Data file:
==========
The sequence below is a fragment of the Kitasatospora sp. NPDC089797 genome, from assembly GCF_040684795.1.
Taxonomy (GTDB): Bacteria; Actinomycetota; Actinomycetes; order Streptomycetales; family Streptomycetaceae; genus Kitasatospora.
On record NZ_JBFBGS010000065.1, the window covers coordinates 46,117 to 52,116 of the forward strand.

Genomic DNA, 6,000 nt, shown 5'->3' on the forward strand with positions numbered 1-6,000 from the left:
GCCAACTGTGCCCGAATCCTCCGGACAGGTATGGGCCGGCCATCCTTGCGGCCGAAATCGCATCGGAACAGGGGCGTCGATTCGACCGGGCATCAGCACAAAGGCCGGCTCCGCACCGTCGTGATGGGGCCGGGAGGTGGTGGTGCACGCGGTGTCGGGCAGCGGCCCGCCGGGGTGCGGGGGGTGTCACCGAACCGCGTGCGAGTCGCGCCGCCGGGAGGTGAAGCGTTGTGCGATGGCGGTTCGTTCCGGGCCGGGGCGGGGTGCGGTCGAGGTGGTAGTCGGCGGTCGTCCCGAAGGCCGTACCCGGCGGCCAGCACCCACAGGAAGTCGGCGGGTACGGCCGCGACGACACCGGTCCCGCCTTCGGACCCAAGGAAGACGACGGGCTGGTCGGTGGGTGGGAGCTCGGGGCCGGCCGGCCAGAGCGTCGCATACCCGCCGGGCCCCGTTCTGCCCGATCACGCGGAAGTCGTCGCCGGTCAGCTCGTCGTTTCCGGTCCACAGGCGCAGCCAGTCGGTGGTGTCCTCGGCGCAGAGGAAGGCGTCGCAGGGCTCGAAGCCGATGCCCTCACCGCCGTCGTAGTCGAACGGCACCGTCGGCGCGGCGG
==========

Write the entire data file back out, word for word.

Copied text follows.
The sequence below is a fragment of the Kitasatospora sp. NPDC089797 genome, from assembly GCF_040684795.1.
Taxonomy (GTDB): Bacteria; Actinomycetota; Actinomycetes; order Streptomycetales; family Streptomycetaceae; genus Kitasatospora.
On record NZ_JBFBGS010000065.1, the window covers coordinates 46,117 to 52,116 of the forward strand.

Genomic DNA, 6,000 nt, shown 5'->3' on the forward strand with positions numbered 1-6,000 from the left:
GCCAACTGTGCCCGAATCCTCCGGACAGGTATGGGCCGGCCATCCTTGCGGCCGAAATCGCATCGGAACAGGGGCGTCGATTCGACCGGGCATCAGCACAAAGGCCGGCTCCGCACCGTCGTGATGGGGCCGGGAGGTGGTGGTGCACGCGGTGTCGGGCAGCGGCCCGCCGGGGTGCGGGGGGTGTCACCGAACCGCGTGCGAGTCGCGCCGCCGGGAGGTGAAGCGTTGTGCGATGGCGGTTCGTTCCGGGCCGGGGCGGGGTGCGGTCGAGGTGGTAGTCGGCGGTCGTCCCGAAGGCCGTACCCGGCGGCCAGCACCCACAGGAAGTCGGCGGGTACGGCCGCGACGACACCGGTCCCGCCTTCGGACCCAAGGAAGACGACGGGCTGGTCGGTGGGTGGGAGCTCGGGGCCGGCCGGCCAGAGCGTCGCATACCCGCCGGGCCCCGTTCTGCCCGATCACGCGGAAGTCGTCGCCGGTCAGCTCGTCGTTTCCGGTCCACAGGCGCAGCCAGTCGGTGGTGTCCTCGGCGCAGAGGAAGGCGTCGCAGGGCTCGAAGCCGATGCCCTCACCGCCGTCGTAGTCGAACGGCACCGTCGGCGCGGCGG